A Flash of Fiction
A warm welcome to my guest blogger, Ben Wolf, author of Blood for Blood and I’d Punch a Lion in His Eye for You.
Tell something about yourself as a person and as a writer.
As a person, I’m generally confident and optimistic. As a writer, I’m less confident in my writing abilities, but I’m very confident in my ability to sell my writing. You should see me at conferences with my kids books!
What do you like to do when you’re not writing?
I take kickboxing and jiu jitsu classes in the mornings and watch TV shows on Netflix with my gorgeous wife, Charis, in the evenings. My “day job” is freelance editing, so I’m mostly busy doing that. I also run/own Splickety Publishing Group. We produce three flash-fiction magazines in both print and digital format.
What do you do to relax or blow off steam?
I enjoy playing video games, but I don’t have much time for that these days. I used to play a lot of volleyball, but I injured my Achilles tendon and haven’t found a local league in Iowa yet, so I don’t do much of that either. So I guess it’s video games and TV for me.
Tell me something that’s quirky about you.
Aside from being ridiculously handsome? Well, I pretty much have to be the center of attention in an environment with more than a few people or I’m not comfortable. I don’t need people to cater to me and treat me like royalty or anything (though I wouldn’t say no to that either), but if I’m in a group, I like to lead and command people’s attention. If I don’t, I fade into the background and don’t feel as valuable to the group.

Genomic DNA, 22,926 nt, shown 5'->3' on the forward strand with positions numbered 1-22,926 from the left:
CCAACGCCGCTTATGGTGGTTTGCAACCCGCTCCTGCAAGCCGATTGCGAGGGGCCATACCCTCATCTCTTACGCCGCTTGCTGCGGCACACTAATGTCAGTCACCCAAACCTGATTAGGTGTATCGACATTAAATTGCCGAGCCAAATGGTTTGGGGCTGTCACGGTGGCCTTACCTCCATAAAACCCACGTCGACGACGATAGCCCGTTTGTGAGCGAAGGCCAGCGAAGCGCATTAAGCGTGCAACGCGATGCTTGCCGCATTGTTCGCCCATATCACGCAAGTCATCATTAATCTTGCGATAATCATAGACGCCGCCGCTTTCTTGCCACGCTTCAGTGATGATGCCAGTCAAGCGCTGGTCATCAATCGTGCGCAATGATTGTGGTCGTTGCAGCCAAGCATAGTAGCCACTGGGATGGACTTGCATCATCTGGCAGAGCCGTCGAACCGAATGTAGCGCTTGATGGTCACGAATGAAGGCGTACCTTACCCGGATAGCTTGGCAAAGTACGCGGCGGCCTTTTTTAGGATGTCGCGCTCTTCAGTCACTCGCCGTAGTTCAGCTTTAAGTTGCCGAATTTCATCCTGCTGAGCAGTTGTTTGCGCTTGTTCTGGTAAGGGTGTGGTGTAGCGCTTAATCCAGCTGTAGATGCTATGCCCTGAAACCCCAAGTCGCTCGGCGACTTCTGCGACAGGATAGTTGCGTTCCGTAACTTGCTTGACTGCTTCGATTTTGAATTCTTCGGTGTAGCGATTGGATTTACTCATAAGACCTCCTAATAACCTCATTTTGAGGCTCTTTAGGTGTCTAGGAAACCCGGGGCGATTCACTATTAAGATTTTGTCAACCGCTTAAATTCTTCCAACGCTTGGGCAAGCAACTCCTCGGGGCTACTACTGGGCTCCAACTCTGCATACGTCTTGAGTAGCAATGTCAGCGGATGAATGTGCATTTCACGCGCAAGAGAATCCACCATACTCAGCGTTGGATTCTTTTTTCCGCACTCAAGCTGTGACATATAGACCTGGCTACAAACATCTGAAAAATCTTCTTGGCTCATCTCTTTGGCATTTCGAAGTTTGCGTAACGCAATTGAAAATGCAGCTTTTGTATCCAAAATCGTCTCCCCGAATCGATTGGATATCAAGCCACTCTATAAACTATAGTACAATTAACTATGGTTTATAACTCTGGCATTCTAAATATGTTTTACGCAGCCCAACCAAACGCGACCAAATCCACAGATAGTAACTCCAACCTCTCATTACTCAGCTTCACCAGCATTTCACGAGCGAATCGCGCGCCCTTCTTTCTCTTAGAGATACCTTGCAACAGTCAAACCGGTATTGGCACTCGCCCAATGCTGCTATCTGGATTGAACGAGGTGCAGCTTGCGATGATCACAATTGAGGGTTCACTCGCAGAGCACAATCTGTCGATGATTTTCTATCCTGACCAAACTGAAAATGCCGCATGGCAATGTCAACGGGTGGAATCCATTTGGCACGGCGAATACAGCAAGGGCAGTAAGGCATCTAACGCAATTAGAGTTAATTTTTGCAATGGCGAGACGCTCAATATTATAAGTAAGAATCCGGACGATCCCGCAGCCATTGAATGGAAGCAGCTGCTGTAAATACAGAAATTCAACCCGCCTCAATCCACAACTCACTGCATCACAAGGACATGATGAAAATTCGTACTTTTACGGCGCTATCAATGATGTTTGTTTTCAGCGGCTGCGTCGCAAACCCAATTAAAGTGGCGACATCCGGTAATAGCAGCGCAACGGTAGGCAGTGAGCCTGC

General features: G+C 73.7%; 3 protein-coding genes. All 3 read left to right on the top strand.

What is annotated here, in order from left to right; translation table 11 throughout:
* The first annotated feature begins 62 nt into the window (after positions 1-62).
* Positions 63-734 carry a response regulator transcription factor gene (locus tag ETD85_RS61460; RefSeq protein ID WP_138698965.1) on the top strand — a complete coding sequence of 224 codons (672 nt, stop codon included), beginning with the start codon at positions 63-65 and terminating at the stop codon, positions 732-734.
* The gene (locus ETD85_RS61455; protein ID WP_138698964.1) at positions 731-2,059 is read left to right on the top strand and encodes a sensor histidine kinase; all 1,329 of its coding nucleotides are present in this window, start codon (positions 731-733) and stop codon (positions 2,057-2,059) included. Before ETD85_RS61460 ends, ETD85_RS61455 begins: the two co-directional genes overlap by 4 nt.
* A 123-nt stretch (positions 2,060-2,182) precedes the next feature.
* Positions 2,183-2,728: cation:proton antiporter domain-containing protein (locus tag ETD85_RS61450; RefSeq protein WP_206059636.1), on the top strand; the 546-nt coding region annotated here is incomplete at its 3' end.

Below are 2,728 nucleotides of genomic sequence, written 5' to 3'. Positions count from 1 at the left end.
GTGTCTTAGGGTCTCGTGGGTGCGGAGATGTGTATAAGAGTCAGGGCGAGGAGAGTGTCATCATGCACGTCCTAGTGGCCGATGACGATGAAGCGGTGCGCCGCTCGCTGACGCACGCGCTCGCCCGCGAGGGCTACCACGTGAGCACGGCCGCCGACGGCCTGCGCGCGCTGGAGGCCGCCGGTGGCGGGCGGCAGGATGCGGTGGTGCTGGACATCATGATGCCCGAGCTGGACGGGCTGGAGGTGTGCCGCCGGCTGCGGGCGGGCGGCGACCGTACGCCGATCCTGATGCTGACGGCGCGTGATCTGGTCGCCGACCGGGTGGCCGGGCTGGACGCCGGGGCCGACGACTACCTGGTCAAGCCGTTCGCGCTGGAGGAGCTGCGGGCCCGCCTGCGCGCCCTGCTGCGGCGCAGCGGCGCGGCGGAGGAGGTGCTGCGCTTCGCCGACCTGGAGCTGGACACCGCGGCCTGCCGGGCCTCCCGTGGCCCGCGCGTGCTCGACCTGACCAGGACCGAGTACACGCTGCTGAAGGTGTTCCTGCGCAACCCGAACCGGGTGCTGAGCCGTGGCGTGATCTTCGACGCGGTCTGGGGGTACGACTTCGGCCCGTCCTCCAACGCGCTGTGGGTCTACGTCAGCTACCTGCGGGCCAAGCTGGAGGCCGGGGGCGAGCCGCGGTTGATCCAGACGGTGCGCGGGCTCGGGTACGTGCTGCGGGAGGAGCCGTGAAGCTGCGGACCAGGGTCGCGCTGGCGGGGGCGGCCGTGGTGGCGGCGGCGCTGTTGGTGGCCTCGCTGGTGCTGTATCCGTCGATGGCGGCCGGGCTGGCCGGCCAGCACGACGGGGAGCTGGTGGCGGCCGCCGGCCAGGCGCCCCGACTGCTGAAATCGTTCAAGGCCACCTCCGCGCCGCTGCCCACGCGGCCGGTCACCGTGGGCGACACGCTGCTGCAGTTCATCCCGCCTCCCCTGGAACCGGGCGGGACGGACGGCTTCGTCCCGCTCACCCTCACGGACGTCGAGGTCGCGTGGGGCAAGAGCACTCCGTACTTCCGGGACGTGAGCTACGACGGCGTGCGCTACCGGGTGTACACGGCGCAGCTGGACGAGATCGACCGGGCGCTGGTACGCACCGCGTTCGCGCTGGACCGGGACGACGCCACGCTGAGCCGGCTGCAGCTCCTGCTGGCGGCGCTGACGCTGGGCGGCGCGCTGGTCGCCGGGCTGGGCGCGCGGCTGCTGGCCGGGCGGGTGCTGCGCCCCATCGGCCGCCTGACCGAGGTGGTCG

What ministries are you passionate about and involved in?
I have always had a heart for youth ministry. I feel like I can relate to teens pretty well, and I’ll be running the teen track at the Florida Christian Writers Conference early next year.
When do you have your devotional time with the Lord, and what do you do during that time?
Mostly I’m just quiet and I try to listen for His voice. I also read several chapters of whichever book of the Bible I’m in and meditate and pray on it.
Tell about a favorite family ritual.
I’m not a ritual guy so much, but my family and I have a tradition: we go to the movies on Christmas Day. It’s a nice release, and it’s a fun way to spend time with the family.